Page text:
Effects of Moisture Loss on Water Potential Components and Tissue Deterioration in Carrots during Short-term Storage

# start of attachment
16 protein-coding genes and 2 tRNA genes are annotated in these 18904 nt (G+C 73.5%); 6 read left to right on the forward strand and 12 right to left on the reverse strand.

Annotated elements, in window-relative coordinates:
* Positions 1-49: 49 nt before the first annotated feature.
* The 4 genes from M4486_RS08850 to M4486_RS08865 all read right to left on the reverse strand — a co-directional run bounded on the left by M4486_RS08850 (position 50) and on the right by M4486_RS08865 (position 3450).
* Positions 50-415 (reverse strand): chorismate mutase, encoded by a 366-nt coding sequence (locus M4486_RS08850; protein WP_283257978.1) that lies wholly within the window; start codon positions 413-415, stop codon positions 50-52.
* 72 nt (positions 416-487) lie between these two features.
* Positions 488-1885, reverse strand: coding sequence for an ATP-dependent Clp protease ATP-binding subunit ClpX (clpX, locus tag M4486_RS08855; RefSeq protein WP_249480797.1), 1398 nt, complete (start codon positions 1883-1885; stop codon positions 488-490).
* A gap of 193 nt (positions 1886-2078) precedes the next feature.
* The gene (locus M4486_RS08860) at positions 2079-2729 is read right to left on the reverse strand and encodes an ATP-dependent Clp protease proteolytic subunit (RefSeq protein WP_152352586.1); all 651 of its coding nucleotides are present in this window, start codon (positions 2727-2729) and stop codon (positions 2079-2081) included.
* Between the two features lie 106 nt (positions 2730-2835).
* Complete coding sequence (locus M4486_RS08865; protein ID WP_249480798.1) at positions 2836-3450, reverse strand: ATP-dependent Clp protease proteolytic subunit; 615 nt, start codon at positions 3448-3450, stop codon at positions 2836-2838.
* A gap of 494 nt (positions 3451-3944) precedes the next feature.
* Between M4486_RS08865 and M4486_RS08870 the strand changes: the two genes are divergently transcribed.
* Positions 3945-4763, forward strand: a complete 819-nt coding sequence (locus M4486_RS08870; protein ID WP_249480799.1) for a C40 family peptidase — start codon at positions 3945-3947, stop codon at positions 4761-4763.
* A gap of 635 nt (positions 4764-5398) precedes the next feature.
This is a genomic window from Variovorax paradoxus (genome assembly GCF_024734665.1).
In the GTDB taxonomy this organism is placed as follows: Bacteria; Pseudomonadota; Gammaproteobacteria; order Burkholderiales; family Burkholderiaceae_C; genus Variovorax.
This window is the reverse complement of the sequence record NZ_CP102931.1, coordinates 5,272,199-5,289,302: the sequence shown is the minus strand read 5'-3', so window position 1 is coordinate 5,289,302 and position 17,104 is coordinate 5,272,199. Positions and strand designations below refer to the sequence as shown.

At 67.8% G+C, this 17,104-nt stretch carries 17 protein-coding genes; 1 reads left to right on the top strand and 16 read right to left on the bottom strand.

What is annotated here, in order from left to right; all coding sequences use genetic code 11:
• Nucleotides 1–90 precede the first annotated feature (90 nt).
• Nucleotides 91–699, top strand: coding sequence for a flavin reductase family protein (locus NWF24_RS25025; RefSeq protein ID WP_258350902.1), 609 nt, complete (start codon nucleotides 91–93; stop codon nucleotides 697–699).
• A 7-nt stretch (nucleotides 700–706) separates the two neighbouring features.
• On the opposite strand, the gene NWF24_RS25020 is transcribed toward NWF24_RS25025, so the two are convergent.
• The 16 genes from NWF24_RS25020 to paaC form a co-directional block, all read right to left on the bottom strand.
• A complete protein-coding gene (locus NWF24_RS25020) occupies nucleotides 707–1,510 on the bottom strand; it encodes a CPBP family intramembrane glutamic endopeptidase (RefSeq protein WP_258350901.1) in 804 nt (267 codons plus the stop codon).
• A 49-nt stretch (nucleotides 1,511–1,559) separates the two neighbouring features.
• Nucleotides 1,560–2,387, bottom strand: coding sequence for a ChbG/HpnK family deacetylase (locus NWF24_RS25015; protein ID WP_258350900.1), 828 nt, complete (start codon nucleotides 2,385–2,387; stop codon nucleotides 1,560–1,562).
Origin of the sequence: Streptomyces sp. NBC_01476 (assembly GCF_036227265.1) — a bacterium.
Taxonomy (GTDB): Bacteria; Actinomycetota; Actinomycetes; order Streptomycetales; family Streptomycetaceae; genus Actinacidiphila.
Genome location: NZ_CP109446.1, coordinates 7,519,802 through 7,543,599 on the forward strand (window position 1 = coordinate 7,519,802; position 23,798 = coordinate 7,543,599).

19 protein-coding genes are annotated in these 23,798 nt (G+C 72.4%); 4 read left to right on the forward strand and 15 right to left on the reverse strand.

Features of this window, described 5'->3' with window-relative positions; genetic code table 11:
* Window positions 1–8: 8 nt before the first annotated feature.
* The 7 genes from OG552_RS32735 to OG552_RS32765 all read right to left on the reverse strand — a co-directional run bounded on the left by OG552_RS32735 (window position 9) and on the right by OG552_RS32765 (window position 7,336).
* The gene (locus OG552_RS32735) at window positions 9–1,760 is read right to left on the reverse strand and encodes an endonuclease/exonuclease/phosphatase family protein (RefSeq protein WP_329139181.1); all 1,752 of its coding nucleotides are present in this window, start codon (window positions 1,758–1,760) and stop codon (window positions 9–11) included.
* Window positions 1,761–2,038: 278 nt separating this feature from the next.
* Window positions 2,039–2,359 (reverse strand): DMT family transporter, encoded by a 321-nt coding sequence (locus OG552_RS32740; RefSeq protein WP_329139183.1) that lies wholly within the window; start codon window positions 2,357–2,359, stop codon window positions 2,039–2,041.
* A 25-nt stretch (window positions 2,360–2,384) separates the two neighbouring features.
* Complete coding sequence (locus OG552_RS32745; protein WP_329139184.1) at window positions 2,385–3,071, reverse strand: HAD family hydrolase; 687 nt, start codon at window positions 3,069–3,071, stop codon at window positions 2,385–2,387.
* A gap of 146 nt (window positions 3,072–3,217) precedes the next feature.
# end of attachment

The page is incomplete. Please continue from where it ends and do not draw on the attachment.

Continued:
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Studies were carried out to understand the effects of moisture loss on water potential and root deterioration in carrot (Daucus carota L. `Eagle') roots during short-term storage. The roots were stored at various temperatures and relative humidities (RH) to provide 0.7 (low), 3 (medium), and 9 mbars (high) of water vapor pressure deficit (WVPD). Carrots at high WVPD lost the most weight, followed by those at medium and lowest WVPD. Water potential and osmotic potential of the carrot tissue at high WVPD did not change significantly up to 6 days, but decreased thereafter. There was no change in water potential and osmotic potential for carrots at medium and low WVPD. A significant quadratic relationship (P = 0.05, r = –0.764) between water potential and carrot root weight loss was observed. Relative electrolyte leakage increased over time in carrots at the high WVPD. At medium WVPD, relative electrolyte leakage did not change up to 6 days, but increased significantly thereafter. Carrots at the low WVPD did not change in relative electrolyte leakage. Relative electrolyte leakage and weight loss correlated positively (P = 0.05, r = 0.789). The results suggest that water stress during short-term storage causes tissue deterioration that may further increase rate of moisture loss and hence reduce the shelf life of carrots.